When I was recently considering switching from an iPhone 6S to a newer iPhone 8 Plus (or an iPhone X), I wrote this post on LinkedIn, which I'll expand upon a bit in this post.
I ended up buying an iPhone 8 Plus, a decision I don't regret so far.
I write a lot about not labeling people as “resistant to change.” People aren't being labeled as “resistant” because we admire their critical thinking skills. It's being use as a negative, as in in “what's wrong with them, why are they resistant?”). That's a shame, since resistance is a natural and expected part of any change process (as we learn through the field of “Motivational Interviewing“). I even see very experienced Lean people (“thought leaders” even) fall into the trap of labeling or implying that people are resistant to change.
It reminds me of the quote attributed to the late Peter Scholtes and others: “People don't resist change, they resist being changed.”
Change can still be difficult, even when change is self initiated and not pushing on you by others.
When it was released, the iPhone 6 Plus seemed enormous and too big of a leap in size from the iPhone 5S that I owned. So I got the iPhone 6 during that upgrade cycle. The 6 was bigger than the 5S, but it was a smaller jump in size than going from the 5S to the 6 Plus would have been.
(These are “First World Problems,” I realize)
Incremental change is easier to accept than big leaps. That's a lesson we learn from Dr. Robert Maurer and his work on Kaizen.
Now, I'm considering an iPhone 8 Plus for a number of reasons (namely its better camera). I'm willing to consider it now because it's incrementally not that much bigger than my iPhone 6S.
There are things I might like about the upcoming, radically different iPhone X, but not having a home button and the idea of facial scanning is scary. I'm comfortable with the home button. It's what I'm used to. It works for me.
This article covers the lack of a home button and pretty much shares my view:
Am I being “resistant to change?”
It's natural to be afraid of change, right?
Would a “small test of change” (such as using the iPhone X in a store or having a 30-day return policy) alleviate some of this fear? Maybe that works for the home button issue, since I have trouble picturing how the phone works without a home button (even after seeing video online about it).
Maybe someday I'll accept that new facial-scanning technology as I somewhat hesitantly accepted the finger scanner on my iPhone 6.
Change is never instantaneous. Change is a process – even when that change is rationally a positive thing.
Beyond psychology and therapy, we can learn that from reflecting on our own behavior… and hopefully we can start thinking about others differently and being more empathetic instead of labeling them as “resistant” or “bad.”
The LinkedIn post drew a lot of comments, some of which I'll share below:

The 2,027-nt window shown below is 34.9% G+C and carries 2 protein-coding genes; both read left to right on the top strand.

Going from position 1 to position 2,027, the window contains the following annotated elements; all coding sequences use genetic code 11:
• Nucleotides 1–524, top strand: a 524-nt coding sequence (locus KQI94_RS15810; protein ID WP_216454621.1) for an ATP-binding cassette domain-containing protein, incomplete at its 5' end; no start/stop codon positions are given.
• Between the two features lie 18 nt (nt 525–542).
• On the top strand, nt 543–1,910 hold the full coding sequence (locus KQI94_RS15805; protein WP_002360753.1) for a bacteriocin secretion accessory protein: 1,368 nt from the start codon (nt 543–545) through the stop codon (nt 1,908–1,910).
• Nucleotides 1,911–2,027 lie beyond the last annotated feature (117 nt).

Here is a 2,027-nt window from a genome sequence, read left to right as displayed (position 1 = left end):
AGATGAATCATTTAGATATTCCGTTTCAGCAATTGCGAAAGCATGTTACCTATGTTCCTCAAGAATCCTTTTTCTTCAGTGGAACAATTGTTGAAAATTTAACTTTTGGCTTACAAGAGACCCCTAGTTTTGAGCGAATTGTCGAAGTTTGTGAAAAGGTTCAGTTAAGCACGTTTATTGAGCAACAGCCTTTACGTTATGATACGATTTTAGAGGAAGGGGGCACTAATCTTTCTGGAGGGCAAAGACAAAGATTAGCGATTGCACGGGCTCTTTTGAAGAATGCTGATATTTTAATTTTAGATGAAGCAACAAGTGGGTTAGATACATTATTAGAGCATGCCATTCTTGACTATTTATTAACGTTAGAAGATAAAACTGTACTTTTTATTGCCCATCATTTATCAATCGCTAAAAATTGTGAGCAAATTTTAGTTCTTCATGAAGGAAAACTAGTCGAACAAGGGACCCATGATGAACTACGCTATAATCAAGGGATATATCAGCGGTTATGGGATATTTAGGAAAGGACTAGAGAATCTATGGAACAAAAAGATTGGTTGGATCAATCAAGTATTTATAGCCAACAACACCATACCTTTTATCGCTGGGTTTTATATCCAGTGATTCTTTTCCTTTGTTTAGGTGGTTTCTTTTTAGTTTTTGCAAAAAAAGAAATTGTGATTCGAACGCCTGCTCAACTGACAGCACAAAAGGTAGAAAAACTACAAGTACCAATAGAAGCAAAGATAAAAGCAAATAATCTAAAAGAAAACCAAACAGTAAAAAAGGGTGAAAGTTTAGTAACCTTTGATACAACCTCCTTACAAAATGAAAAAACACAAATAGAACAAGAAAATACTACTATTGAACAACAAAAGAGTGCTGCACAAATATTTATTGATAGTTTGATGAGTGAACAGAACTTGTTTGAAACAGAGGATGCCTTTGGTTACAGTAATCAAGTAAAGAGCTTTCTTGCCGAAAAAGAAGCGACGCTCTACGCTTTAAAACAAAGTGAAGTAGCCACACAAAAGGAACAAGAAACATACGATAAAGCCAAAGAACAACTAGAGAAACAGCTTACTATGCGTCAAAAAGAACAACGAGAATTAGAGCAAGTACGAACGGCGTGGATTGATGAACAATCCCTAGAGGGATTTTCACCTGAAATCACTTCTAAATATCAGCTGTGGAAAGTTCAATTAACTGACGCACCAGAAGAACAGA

Should we replace ‘resistance to change' with ‘reactions to change'?
I agree! I wouldn't even justify the term by acknowledging it. Resistance in reality is just merely questions unanswered. This is when we revisit our approach in managing and engaging our stakeholders.
Well said! You nailed it when we spoke and you said there is always a root cause to the unease and we should start there.
I'm deliberate. You're cautious. He's resistant.
This is an interesting take because you've made it personal. Does knowing the fact that facial ID is substantially more secure than your fingerprint make any difference? In other words, the data clearly supports facial req as the way to go if you want better security. What makes change frustrating is when the data clearly points to a better method and for no reasonable reason there is resistance. This is when change is forced (i.e., remove the home button). You live with the short term stress – it goes away pretty quickly if the change is indeed a better way.
My reply to Greg:
Psychology teaches us that people naturally get scared by change even when it's rationally a positive thing. So I can realize that facial ID is more secure, but still be hesitant or not like it. “No reasonable reason” implies we all agree what's a reasonable reason… and the “fight or flight” instinct is primal, not reasonable. But I agree that forcing change is the worst strategy.
I have always in my long career, except when I foolishly forgot, sought out the naysayers. They are the ones that can tell you, directly or indirectly, what is wrong with your plan. Only a fool ignores these folks and labels them “resistant.” Yes, they are sometimes annoying. And they make your plan to change things harder to sell. Tough. Seek out the truth regardless of how inconvenient it is for you. Your chances of succeeding will be greatly improved.
This topic has provided very interesting insight from the user/customer's perspective. This kind of information can provide the designers with sufficient information on the expectation of the iPhone users. Mark, great topic, I just hope there is an existing platform out there where designers interact directly with iPhone users.
What do you think?
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